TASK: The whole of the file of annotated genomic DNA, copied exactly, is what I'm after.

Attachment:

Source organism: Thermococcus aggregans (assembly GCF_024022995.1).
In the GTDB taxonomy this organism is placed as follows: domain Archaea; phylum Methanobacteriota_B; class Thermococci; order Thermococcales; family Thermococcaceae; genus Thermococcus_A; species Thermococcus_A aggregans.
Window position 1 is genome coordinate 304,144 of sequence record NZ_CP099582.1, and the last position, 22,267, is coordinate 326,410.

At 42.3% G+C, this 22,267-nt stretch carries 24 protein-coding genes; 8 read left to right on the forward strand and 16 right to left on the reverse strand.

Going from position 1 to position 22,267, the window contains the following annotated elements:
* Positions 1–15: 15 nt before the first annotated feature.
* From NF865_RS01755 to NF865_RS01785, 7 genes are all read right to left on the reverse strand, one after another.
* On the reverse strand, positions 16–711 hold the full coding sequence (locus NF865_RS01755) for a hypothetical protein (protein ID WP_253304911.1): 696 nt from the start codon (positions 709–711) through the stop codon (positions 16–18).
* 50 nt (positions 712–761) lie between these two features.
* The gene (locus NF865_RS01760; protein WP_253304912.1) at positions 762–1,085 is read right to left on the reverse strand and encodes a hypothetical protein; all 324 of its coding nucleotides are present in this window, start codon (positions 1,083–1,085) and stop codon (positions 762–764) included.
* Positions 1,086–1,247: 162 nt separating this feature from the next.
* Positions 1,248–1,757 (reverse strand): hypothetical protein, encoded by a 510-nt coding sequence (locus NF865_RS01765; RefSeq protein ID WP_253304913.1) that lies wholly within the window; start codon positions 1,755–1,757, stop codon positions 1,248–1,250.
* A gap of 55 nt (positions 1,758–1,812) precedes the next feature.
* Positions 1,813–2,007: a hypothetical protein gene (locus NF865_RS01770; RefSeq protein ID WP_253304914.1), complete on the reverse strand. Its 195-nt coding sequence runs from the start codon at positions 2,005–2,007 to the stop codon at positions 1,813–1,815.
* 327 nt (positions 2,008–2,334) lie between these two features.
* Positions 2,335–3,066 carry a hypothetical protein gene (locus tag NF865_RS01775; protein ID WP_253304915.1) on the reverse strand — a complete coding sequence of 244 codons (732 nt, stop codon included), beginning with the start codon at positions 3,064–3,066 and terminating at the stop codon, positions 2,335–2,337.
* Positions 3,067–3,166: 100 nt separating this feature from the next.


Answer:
Source organism: Thermococcus aggregans (assembly GCF_024022995.1).
In the GTDB taxonomy this organism is placed as follows: domain Archaea; phylum Methanobacteriota_B; class Thermococci; order Thermococcales; family Thermococcaceae; genus Thermococcus_A; species Thermococcus_A aggregans.
Window position 1 is genome coordinate 304,144 of sequence record NZ_CP099582.1, and the last position, 22,267, is coordinate 326,410.

At 42.3% G+C, this 22,267-nt stretch carries 24 protein-coding genes; 8 read left to right on the forward strand and 16 right to left on the reverse strand.

Going from position 1 to position 22,267, the window contains the following annotated elements:
* Positions 1–15: 15 nt before the first annotated feature.
* From NF865_RS01755 to NF865_RS01785, 7 genes are all read right to left on the reverse strand, one after another.
* On the reverse strand, positions 16–711 hold the full coding sequence (locus NF865_RS01755) for a hypothetical protein (protein ID WP_253304911.1): 696 nt from the start codon (positions 709–711) through the stop codon (positions 16–18).
* 50 nt (positions 712–761) lie between these two features.
* The gene (locus NF865_RS01760; protein WP_253304912.1) at positions 762–1,085 is read right to left on the reverse strand and encodes a hypothetical protein; all 324 of its coding nucleotides are present in this window, start codon (positions 1,083–1,085) and stop codon (positions 762–764) included.
* Positions 1,086–1,247: 162 nt separating this feature from the next.
* Positions 1,248–1,757 (reverse strand): hypothetical protein, encoded by a 510-nt coding sequence (locus NF865_RS01765; RefSeq protein ID WP_253304913.1) that lies wholly within the window; start codon positions 1,755–1,757, stop codon positions 1,248–1,250.
* A gap of 55 nt (positions 1,758–1,812) precedes the next feature.
* Positions 1,813–2,007: a hypothetical protein gene (locus NF865_RS01770; RefSeq protein ID WP_253304914.1), complete on the reverse strand. Its 195-nt coding sequence runs from the start codon at positions 2,005–2,007 to the stop codon at positions 1,813–1,815.
* 327 nt (positions 2,008–2,334) lie between these two features.
* Positions 2,335–3,066 carry a hypothetical protein gene (locus tag NF865_RS01775; protein ID WP_253304915.1) on the reverse strand — a complete coding sequence of 244 codons (732 nt, stop codon included), beginning with the start codon at positions 3,064–3,066 and terminating at the stop codon, positions 2,335–2,337.
* Positions 3,067–3,166: 100 nt separating this feature from the next.